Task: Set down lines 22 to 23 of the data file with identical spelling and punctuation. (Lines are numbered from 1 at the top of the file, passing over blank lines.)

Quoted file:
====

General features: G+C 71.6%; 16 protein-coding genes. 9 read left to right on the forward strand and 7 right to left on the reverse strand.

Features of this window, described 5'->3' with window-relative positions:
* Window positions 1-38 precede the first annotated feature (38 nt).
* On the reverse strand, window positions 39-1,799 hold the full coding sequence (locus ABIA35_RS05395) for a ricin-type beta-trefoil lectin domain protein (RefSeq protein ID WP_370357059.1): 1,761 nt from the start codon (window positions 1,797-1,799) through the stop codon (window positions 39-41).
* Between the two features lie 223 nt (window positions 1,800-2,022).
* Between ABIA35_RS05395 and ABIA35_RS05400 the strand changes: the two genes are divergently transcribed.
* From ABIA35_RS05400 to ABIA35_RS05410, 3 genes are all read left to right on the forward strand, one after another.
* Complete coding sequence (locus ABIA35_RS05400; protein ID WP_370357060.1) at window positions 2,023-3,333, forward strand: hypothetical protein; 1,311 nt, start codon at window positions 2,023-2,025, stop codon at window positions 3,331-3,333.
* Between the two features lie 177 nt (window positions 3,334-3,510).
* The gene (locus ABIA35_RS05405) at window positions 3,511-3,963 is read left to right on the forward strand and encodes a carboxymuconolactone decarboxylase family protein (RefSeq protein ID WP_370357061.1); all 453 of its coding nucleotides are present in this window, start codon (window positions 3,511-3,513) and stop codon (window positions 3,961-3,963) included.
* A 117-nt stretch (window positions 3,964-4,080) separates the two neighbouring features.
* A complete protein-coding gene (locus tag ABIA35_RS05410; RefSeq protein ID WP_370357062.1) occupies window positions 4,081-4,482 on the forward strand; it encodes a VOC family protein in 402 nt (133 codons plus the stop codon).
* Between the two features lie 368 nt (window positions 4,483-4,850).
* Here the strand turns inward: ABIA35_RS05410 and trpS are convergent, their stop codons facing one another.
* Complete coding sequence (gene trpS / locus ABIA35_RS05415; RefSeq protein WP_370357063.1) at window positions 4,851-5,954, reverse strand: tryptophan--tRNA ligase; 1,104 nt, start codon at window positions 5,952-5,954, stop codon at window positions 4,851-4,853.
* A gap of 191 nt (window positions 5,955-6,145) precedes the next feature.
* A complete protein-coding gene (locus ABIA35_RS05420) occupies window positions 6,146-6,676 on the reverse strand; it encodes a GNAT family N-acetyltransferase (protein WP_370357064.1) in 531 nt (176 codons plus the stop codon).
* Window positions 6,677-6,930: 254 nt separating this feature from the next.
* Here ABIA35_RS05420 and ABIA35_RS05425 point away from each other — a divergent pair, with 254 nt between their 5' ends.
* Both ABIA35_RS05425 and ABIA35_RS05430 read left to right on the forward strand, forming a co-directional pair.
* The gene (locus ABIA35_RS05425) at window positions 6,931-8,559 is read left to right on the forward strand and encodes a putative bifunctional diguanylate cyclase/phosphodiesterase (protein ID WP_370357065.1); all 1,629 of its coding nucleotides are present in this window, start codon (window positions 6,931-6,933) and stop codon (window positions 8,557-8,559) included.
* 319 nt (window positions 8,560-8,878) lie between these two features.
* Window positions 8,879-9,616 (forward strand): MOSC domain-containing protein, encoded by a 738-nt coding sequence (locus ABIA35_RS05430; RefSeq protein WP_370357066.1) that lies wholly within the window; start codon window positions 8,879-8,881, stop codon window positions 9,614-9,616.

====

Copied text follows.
* 319 nt (window positions 8,560-8,878) lie between these two features.
* Window positions 8,879-9,616 (forward strand): MOSC domain-containing protein, encoded by a 738-nt coding sequence (locus ABIA35_RS05430; RefSeq protein WP_370357066.1) that lies wholly within the window; start codon window positions 8,879-8,881, stop codon window positions 9,614-9,616.